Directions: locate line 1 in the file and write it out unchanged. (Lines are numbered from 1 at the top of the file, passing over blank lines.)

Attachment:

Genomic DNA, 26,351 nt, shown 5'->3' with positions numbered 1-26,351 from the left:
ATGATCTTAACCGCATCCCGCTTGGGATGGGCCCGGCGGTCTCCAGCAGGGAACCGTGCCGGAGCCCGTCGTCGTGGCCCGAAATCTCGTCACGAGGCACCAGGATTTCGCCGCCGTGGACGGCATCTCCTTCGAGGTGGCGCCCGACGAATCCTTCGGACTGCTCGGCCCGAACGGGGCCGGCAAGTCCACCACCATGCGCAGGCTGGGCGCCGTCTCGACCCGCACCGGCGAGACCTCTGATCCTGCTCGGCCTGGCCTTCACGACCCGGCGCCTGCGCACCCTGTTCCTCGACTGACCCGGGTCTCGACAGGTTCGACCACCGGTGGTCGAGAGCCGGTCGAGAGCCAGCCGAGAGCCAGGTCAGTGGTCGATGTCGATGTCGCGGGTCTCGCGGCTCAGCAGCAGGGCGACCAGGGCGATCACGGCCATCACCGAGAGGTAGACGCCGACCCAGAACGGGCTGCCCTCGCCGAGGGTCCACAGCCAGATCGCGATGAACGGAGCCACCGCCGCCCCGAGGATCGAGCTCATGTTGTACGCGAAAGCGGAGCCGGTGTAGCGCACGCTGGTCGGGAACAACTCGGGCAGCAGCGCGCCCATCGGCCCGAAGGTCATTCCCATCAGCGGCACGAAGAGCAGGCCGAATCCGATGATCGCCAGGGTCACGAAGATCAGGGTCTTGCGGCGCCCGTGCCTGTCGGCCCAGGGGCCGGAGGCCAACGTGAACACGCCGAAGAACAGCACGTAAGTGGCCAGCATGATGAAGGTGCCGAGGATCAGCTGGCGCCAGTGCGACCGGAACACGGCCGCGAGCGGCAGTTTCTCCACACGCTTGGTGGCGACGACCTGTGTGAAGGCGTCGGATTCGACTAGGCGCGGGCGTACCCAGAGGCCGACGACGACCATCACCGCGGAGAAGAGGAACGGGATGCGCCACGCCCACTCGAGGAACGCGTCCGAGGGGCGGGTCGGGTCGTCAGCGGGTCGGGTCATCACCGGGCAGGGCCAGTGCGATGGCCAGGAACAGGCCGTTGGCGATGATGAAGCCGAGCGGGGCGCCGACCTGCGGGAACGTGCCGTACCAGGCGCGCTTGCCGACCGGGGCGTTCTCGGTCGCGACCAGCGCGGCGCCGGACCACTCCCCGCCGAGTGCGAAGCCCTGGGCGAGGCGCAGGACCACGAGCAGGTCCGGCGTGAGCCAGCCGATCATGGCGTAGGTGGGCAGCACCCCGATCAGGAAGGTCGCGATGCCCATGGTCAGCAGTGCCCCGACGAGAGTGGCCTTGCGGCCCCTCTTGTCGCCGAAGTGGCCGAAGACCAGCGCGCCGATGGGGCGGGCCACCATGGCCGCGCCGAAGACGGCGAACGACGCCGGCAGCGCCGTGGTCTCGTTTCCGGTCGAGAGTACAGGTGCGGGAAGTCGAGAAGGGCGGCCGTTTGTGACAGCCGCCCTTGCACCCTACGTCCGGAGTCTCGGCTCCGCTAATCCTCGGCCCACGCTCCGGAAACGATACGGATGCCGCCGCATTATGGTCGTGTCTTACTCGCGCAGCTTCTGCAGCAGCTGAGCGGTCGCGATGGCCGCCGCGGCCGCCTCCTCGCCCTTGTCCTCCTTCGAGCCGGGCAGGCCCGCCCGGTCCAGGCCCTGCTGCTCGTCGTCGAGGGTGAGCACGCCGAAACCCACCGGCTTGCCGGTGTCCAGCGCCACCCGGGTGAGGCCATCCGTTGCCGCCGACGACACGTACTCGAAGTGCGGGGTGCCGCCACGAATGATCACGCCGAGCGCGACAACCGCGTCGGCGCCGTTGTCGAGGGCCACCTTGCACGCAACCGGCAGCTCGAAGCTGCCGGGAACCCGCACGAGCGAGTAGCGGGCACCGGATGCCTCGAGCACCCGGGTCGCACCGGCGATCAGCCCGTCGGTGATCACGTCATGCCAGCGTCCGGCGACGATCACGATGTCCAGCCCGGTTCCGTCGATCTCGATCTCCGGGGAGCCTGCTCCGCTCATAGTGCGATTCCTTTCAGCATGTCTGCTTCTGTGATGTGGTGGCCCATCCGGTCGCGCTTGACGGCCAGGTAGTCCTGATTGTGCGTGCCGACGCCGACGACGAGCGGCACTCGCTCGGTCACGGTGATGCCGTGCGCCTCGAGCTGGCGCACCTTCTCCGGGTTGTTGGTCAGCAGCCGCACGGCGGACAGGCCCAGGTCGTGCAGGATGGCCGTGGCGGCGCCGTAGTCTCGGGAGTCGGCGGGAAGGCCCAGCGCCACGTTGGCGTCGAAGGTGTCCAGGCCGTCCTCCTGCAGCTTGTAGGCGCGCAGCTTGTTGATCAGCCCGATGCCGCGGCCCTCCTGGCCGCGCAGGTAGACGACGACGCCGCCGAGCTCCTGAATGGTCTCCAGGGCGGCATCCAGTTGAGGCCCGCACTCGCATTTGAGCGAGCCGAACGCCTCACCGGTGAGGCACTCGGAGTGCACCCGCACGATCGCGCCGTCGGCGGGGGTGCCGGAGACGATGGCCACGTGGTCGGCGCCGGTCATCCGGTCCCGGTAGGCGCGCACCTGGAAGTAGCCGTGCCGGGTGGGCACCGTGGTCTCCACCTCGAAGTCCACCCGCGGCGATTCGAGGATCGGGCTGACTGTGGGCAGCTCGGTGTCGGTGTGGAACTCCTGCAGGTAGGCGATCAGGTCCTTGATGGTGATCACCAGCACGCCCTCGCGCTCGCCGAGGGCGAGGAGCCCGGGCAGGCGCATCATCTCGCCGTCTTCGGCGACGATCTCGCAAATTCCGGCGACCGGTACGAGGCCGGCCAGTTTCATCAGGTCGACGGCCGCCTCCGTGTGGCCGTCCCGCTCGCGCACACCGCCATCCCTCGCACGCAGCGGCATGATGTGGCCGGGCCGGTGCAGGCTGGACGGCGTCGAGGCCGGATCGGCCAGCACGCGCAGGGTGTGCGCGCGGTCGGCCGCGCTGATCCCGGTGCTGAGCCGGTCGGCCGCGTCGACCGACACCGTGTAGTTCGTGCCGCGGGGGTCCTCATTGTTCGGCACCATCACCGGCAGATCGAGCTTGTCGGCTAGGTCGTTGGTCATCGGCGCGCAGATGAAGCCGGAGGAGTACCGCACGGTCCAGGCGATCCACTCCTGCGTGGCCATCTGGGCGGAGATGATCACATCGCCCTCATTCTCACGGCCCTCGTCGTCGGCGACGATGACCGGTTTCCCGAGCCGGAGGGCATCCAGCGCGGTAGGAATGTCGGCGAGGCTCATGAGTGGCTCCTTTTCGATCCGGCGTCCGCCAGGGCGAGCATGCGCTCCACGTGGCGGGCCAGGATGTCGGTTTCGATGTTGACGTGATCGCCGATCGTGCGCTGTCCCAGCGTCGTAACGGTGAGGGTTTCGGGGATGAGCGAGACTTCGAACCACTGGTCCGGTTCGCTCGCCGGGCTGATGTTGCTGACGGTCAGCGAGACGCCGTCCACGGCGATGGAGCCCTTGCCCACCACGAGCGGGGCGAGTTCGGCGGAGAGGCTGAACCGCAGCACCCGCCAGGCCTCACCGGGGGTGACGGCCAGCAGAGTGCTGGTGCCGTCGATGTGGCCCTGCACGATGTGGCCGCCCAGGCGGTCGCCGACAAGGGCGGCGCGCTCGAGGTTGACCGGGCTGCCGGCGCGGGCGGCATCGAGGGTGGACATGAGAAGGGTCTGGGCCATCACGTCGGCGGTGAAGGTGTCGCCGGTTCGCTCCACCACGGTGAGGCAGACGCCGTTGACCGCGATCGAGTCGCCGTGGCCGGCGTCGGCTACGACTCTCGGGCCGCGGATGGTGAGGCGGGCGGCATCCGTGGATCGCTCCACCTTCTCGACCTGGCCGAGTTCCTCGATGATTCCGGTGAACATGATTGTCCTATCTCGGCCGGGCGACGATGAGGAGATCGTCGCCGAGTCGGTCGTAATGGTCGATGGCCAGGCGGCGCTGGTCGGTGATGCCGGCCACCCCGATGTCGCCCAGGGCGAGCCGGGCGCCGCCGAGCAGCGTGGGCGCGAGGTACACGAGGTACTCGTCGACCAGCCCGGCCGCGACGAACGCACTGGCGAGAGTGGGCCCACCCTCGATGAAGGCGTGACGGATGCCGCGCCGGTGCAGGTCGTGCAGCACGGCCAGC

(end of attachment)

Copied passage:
Genomic DNA, 26,351 nt, shown 5'->3' with positions numbered 1-26,351 from the left: